Sun. 25th Sep. From Shiroyama I could also make out the rough location of the ‘duplex’ were I had lived for 2 years in Ohtsuchi. It had only been one block from the main road but was in the midst of a typical, higgledy piggledy, cramped residential area accessible by a road which was barely wide enough for a single car to pass down. I decided to go down and take a closer look.
However, from street level it was almost impossible to find the exact location as there were no remaining visual markers, only rows of empty building foundations. In the end I walked back along main street to the station and retraced my steps from there, and eventually I spotted the familiar shape of my house’s floorplan with the car park ‘ramp’ to one side. I stood and stared. Then walked around the foundations to take in the view from every angle. Surprisingly, it wasn’t the lack of house that felt most strange, but the sense of distance (or proximity) to the rest of the town – the main road, the railway tracks, the sea… Previously, the residential parts of town had been so densely populated that it was easy to forget that the sea was there at all.
I tried to imagine what the scenery had actually looked like before, but after 17 years my memories had faded to the extent that rather than images, all I can recall are episodes of my time living there.
I can’t really claim to have fond memories of the house itself. Athough it was fairly new by Ohtsuchi standards its walls were paper thin & it had a ‘drop’ toilet with no running sewage.
Luckily, my predecessor had invested in a toilet ‘seat’ – which was exactly that – a seat placed over the cesspit, but at least that meant I didn’t have to ‘squat’. It also meant that the kumitori lorry was called out every three months or so to extract the sewage from all the cesspits in the area. You can imagine that didn’t smell too pleasant, so every time the kumitori truck was due to come around Sasaki-san from across the road would drop by and gesture for me to depart in haste. After the first time, I did not dawdle again!
Perhaps the most unpleasant experience however, was during the terrible typhoons of 1993 (the same ones which ruined the Japanese rice crop and forced the unprecedented move of allowing imports of Thai rice) when we had severe flooding and the cesspits overflowed.
During winter, I also suffered from the cold as there didn’t appear to be any use of insulation in the house. I would sleep under 6 futons and regularly went to bed fully clothed including a bobble hat, whilst watching clouds of my condensed breathe as I tried in vain to get to sleep. When the letter from my predecessor had arrived before my departure, I had scoffed at the advice, “Don’t forget your long-thermal underwear.” However, it didn’t take long to get some sent over.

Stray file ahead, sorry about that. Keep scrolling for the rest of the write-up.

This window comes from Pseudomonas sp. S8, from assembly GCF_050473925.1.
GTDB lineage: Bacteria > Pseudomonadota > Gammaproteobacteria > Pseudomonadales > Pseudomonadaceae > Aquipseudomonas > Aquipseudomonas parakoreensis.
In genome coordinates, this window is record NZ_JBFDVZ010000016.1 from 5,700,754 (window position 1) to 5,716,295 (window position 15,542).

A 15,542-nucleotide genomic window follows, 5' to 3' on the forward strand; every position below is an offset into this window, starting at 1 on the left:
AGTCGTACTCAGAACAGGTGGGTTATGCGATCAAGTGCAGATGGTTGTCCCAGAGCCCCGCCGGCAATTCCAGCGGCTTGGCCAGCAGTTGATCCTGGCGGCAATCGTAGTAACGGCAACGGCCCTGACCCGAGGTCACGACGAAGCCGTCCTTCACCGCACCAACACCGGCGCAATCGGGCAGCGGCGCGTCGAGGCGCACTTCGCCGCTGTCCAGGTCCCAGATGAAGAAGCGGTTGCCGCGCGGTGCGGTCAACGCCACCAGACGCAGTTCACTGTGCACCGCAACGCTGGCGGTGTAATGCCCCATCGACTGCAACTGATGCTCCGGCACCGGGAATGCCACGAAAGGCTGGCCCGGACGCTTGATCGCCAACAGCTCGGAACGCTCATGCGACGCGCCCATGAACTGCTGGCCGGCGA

Throughout the winter the water pipes froze nightly, so last thing before bed I would have to go out behind the house and shut off the mains supply of water. At 6am the next morning, I would shuffle back outside in my pajamas and switch the water back on before I could take a rejuvenating, hot shower. I am undoubtedly a morning person but, there has never been another period in my life where I have found it so difficult to get motivated to get up in the mornings.
In Japanese-speak my house was a 3(D)K, which meant it had three tatami rooms plus a kitchen which was just big enough to accommodate a small dining table. Each room was a standard 6 ‘mat’ size, and in addition there was the dreaded toilet mentioned above as well as a typical ‘unit’ bath on the ground floor. In winter, I hung a heavy blanket over the stairwell and never ventured upstairs, living instead between the one downstairs room and the kitchen. However, when spring arrived (around May) I would move upstairs and create a palatial 12 mat space by removing the sliding shoji doors between the two rooms. This was all well and fine, except that the height of this door opening was only 180cm (and I am 193cm) which meant that I would crack my forehead against it every time I walked from one side of the house to the other. Eventually, I had to hang a curtain across this gap like a restaurant noren to make me naturally duck each time I passed through.